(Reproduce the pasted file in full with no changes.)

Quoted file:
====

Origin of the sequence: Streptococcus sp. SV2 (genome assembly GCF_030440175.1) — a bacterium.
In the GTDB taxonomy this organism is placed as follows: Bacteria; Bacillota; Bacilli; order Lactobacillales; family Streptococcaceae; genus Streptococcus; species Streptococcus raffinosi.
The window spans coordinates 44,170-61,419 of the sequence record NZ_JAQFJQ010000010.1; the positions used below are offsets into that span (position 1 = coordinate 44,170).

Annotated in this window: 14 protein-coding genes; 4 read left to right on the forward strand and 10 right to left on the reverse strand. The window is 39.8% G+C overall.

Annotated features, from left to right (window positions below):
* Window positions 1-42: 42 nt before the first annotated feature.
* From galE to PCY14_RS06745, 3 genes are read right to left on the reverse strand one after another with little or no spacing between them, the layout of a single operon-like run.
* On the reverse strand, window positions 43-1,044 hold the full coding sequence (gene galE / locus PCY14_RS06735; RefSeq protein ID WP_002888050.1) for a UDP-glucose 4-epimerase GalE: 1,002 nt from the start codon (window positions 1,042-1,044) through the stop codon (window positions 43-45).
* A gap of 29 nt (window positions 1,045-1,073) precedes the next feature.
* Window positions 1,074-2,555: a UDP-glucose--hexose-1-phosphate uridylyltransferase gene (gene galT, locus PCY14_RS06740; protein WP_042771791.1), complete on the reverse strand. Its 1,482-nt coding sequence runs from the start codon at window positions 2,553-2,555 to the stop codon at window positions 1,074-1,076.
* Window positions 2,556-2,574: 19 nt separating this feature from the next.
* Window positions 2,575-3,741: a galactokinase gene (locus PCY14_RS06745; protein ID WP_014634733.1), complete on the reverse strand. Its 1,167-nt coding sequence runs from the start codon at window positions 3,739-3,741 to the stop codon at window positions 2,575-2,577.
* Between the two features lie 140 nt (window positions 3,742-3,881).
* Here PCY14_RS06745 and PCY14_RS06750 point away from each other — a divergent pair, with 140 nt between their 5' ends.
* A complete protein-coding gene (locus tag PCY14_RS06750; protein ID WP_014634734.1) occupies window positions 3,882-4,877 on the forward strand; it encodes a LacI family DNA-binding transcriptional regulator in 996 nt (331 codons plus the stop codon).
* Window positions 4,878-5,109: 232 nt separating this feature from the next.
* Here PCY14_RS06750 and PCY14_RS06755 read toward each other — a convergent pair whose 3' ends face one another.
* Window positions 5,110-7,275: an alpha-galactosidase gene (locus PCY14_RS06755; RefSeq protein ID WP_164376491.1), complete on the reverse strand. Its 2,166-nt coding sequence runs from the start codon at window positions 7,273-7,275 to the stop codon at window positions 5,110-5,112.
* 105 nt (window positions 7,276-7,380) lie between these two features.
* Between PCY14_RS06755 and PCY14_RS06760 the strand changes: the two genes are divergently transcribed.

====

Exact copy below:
Origin of the sequence: Streptococcus sp. SV2 (genome assembly GCF_030440175.1) — a bacterium.
In the GTDB taxonomy this organism is placed as follows: Bacteria; Bacillota; Bacilli; order Lactobacillales; family Streptococcaceae; genus Streptococcus; species Streptococcus raffinosi.
The window spans coordinates 44,170-61,419 of the sequence record NZ_JAQFJQ010000010.1; the positions used below are offsets into that span (position 1 = coordinate 44,170).

Annotated in this window: 14 protein-coding genes; 4 read left to right on the forward strand and 10 right to left on the reverse strand. The window is 39.8% G+C overall.

Annotated features, from left to right (window positions below):
* Window positions 1-42: 42 nt before the first annotated feature.
* From galE to PCY14_RS06745, 3 genes are read right to left on the reverse strand one after another with little or no spacing between them, the layout of a single operon-like run.
* On the reverse strand, window positions 43-1,044 hold the full coding sequence (gene galE / locus PCY14_RS06735; RefSeq protein ID WP_002888050.1) for a UDP-glucose 4-epimerase GalE: 1,002 nt from the start codon (window positions 1,042-1,044) through the stop codon (window positions 43-45).
* A gap of 29 nt (window positions 1,045-1,073) precedes the next feature.
* Window positions 1,074-2,555: a UDP-glucose--hexose-1-phosphate uridylyltransferase gene (gene galT, locus PCY14_RS06740; protein WP_042771791.1), complete on the reverse strand. Its 1,482-nt coding sequence runs from the start codon at window positions 2,553-2,555 to the stop codon at window positions 1,074-1,076.
* Window positions 2,556-2,574: 19 nt separating this feature from the next.
* Window positions 2,575-3,741: a galactokinase gene (locus PCY14_RS06745; protein ID WP_014634733.1), complete on the reverse strand. Its 1,167-nt coding sequence runs from the start codon at window positions 3,739-3,741 to the stop codon at window positions 2,575-2,577.
* Between the two features lie 140 nt (window positions 3,742-3,881).
* Here PCY14_RS06745 and PCY14_RS06750 point away from each other — a divergent pair, with 140 nt between their 5' ends.
* A complete protein-coding gene (locus tag PCY14_RS06750; protein ID WP_014634734.1) occupies window positions 3,882-4,877 on the forward strand; it encodes a LacI family DNA-binding transcriptional regulator in 996 nt (331 codons plus the stop codon).
* Window positions 4,878-5,109: 232 nt separating this feature from the next.
* Here PCY14_RS06750 and PCY14_RS06755 read toward each other — a convergent pair whose 3' ends face one another.
* Window positions 5,110-7,275: an alpha-galactosidase gene (locus PCY14_RS06755; RefSeq protein ID WP_164376491.1), complete on the reverse strand. Its 2,166-nt coding sequence runs from the start codon at window positions 7,273-7,275 to the stop codon at window positions 5,110-5,112.
* 105 nt (window positions 7,276-7,380) lie between these two features.
* Between PCY14_RS06755 and PCY14_RS06760 the strand changes: the two genes are divergently transcribed.